The German conglomerate offers couple of times a deal for buying Monsanto, the American pharmaceutical company and now they finally agree on this deal. . Let’s take a look in details of the deal between BAYER AG and MONSANTO
In a rapidly consolidating sector already dominated by just a handful of players, Bayer AG’s $66 billion deal with U.S. based Monsanto Co. has significant implications for farmers and the industry. . Both of them are major manufactures of agrochemicals, seeds and genetically modified crops. There are concerns that such genetic engineering cuts down a natural biodiversity and exposes the food supply to risk from disease and unpredictable weather. The consolidation of two big industry players into one of the world’s largest agrochemical firms will limit the farmer choice and bargaining power, with increasing seed expected to be passed on the grocery aisles. . In response to potential antitrust concerns, the companies said they will work “dilligently” with the regulators to propel the deal forward and that Bayer would pay $2 billion as an antitrust break-up fee “reaffirming its confidence that it will obtain the necessary regulatory approvals”. That is doubtless due to the regulatory juggernaut that Bayer’s deal still has to go through, with both European and American agencies showing increased skepticism toward big deals of any sort.
Bayer AG rose 3% in early Wednesday trade after its $66 billion, $128-per-share bid for Monsanto Co . Top executives appeared on TV to say they expect regulators to approve it, and Bayer stock was lifted in response.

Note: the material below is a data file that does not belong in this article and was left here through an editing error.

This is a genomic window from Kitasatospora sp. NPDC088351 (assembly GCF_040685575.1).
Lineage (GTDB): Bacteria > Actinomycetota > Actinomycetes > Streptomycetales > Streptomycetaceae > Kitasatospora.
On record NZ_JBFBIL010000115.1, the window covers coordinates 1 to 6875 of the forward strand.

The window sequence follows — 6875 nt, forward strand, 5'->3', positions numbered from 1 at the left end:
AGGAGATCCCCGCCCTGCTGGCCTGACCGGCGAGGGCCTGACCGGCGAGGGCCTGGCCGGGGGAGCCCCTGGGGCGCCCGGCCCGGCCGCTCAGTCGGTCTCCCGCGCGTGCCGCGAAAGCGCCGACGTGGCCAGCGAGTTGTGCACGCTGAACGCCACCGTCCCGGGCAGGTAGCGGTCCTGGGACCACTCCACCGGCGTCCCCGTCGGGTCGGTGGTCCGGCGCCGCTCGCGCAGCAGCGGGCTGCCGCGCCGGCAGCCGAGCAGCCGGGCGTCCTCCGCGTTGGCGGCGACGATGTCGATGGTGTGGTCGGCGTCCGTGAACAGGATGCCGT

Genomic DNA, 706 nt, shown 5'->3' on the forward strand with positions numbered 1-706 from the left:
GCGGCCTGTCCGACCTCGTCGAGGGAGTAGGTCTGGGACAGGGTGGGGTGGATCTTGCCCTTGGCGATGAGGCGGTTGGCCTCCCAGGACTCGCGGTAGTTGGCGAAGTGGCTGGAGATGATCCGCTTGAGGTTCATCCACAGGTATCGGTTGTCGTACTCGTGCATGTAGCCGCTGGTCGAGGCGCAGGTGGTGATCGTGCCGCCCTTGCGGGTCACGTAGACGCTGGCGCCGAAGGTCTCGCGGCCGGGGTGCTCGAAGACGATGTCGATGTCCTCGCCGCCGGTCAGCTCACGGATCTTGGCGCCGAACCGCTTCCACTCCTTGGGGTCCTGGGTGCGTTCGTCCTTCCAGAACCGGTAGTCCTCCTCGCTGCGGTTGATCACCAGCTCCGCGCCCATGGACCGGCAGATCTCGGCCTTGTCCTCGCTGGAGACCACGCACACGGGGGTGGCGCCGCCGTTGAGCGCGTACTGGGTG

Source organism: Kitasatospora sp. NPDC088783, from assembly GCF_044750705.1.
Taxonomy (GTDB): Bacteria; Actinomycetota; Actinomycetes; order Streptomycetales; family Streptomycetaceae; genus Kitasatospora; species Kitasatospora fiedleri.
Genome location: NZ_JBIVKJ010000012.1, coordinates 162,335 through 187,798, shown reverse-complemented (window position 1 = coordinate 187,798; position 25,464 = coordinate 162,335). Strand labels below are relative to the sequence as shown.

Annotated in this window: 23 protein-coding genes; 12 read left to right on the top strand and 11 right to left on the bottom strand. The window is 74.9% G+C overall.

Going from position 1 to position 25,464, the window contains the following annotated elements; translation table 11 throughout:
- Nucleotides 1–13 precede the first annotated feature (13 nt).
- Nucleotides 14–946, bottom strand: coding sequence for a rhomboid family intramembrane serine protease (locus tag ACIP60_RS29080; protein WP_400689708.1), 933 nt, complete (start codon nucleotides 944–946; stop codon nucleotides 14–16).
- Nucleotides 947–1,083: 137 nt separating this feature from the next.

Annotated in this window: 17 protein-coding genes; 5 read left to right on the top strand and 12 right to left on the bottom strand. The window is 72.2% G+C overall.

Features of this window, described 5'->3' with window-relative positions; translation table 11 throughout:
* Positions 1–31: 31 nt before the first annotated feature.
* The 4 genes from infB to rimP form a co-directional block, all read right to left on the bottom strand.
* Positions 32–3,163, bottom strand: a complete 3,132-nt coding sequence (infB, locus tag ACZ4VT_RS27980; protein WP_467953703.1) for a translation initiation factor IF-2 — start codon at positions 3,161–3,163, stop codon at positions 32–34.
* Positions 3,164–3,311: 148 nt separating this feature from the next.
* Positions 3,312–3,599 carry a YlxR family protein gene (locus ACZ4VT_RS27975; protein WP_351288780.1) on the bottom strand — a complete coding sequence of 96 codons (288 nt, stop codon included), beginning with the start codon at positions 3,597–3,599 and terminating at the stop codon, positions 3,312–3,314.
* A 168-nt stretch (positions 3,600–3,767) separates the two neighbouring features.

Terms of the deal
The terms of the deal, announced in the press, include $19 billion in new Bayer stock, in the form of mandatory convertible shares with subscription rights, and $47 billion in cash, to be financed through a $57 billion bridge loan which has already been obtained.
The price is 44% more than Monsanto was worth in May, and 19% above the $106 per share it was worth before the deal was announced. Assuming the deal does go through, the shareholders are going to do very well.
Regulators may protest that Monsanto makes GMOs a two-way race between Bayer, a German company, and Syngenta AG (NYSE:SYT), whose sale to ChemChina is now being finalized. Monsanto would give Bayer a market cap north of $130 billion — hefty, but still well short of pharmaceutical giants like Merck & Co., Inc. (NYSE:MRK), Pfizer Inc. (NYSE:PFE) and Johnson & Johnson Inc. (NYSE:JNJ).
That’s part of the hope here — that Monsanto’s roughly $15 billion in annual sales, and $3.5 billion in net income, can deliver to Bayer the financial kick it needs to play in those big leagues of drug discovery. This deal would more than double Bayer’s sales, and triple its net income.